nikscha last edited by
maybe i am not the first to think about that but this idea just crossed my mind:
a sensor that measures the thickness of the filament during printing and adjusts the extruder multiplier accordingly.
Could be incorporated into the already in development filament-sensor
DocTrucker last edited by
Yes it is something that would help a lot, and others - such as I - have thought about it but the difficulty is in the execution rather than idea in this case. Rollers are a start, but the dynamics of the filament motion, and varying hardness is difficult to deal with. likewise as the laser filament monitor illustrates different filaments and colours respond differently to the laser emission.
nikscha last edited by
i thought about something like that:
with varying thickness, the lightbeam moves, a reciever similar to the IR probe then detects the diffference.
fma last edited by
You need to measure in 2 orthogonal directions, as the filament may have the correct section, but not being a circle... In this case, measuring in one direction only will give you a wrong indication.
It's been done before, using linear CCD sensing elements. As @fma says, you need to measure the diameter in at least 2 directions.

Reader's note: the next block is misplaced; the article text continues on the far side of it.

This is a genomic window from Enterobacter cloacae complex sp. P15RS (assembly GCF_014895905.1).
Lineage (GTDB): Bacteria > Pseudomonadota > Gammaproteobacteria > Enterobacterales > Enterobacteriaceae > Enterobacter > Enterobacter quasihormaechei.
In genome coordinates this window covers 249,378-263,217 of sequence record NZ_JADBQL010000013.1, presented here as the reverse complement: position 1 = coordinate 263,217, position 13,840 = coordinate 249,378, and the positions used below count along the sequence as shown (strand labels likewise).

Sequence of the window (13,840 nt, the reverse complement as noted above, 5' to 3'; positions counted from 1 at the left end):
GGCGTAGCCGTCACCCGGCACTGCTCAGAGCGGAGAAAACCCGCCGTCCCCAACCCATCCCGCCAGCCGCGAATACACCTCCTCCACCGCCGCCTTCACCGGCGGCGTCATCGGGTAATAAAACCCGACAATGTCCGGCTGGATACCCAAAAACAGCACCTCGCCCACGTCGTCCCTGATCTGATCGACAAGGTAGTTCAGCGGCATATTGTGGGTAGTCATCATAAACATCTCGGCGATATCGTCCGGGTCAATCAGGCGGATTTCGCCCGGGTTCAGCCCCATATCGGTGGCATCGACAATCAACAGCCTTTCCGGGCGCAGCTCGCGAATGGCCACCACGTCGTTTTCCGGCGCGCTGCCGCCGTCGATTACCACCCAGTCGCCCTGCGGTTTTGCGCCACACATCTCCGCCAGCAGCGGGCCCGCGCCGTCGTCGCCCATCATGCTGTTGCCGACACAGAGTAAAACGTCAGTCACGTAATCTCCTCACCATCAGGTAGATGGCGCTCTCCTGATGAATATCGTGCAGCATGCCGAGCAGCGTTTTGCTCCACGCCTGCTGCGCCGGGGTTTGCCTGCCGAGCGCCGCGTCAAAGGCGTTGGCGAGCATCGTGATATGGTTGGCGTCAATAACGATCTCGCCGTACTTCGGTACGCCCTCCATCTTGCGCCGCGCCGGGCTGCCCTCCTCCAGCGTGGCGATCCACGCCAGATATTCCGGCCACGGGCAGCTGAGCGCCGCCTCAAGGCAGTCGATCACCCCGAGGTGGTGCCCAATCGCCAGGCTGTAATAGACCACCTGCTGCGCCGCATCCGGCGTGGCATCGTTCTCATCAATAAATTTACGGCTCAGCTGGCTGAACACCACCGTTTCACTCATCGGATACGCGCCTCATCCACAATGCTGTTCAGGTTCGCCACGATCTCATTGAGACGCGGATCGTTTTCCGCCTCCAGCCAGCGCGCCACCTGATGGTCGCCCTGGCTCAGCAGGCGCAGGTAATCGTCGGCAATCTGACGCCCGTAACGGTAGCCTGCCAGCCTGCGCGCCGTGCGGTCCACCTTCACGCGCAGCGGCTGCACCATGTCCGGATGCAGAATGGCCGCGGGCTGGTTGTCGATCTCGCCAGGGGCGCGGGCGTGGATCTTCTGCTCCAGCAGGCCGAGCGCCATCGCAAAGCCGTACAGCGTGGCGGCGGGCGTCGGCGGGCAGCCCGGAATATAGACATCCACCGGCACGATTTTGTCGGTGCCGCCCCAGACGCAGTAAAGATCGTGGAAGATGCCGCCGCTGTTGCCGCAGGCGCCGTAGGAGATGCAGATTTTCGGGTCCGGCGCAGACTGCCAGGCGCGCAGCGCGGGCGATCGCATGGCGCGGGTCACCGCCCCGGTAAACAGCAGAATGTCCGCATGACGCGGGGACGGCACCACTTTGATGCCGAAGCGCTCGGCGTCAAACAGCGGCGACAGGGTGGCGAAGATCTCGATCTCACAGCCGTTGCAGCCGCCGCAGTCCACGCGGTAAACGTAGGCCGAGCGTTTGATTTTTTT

However, good quality filament has fairly closely controlled diameter these days, so I'm not convinced that monitoring filament diameter is worthwhile. For example, rigidink's 1.75mm PLA is controlled ot +/-0.03mm, which equates to +/-1.7% in diameter or about +/-3.4% in area. Prusament is +/-0.02mm diameter, so even less. Ian (@deckingman) did some tests that indicated that even quite large changes in extrusion rate didn't have much effect on the print.
deckingman last edited by
Ian (@deckingman) did some tests that indicated that even quite large changes in extrusion rate didn't have much effect on the print.
Actually Michael Hackney did it much more scientifically and more in depth that I did - http://www.sublimelayers.com/2017/12/musing-on-under-extrusion-prepare-to.html
Definitely worth a read but if you are short of time I hope Michael won't mind if I post this extract - quote:
"The bottom line is, FFF 3D printing is surprisingly robust to non-trivial under-extrusion in the range up to 10% under-extruded, and possibly higher depending on your requirements."
IMO, over extrusion is very noticeable but I agree with Michael regarding under extrusion. So much so that I simply run 95% extrusion multiplier as my default setting and very rarely change it.
klcjr89 last edited by klcjr89
I am working on a sensor that measures in more than 2 axes and should eliminate all under and over extrusion issues for good. It even has the benefit of allowing a user to use random diameter filament without having to worry about issues.
Even good quality filament is far from consistent. It may be '1.75mm', but has an egg shaped cross section or non consistent cross section across the length of the spool.
This also doubles as a filament run out sensor.
thwe last edited by
Manufacturers of extrusion products (including filamtent) use for example sensors from sikora, which operate on the principle as shown in the following image
The product creates a shadow on the CCD line sensor. In this case, the number of dark pixels on the line sensor is equivalent to the diameter.
Decisive for the measuring accuracy is the ccd sensor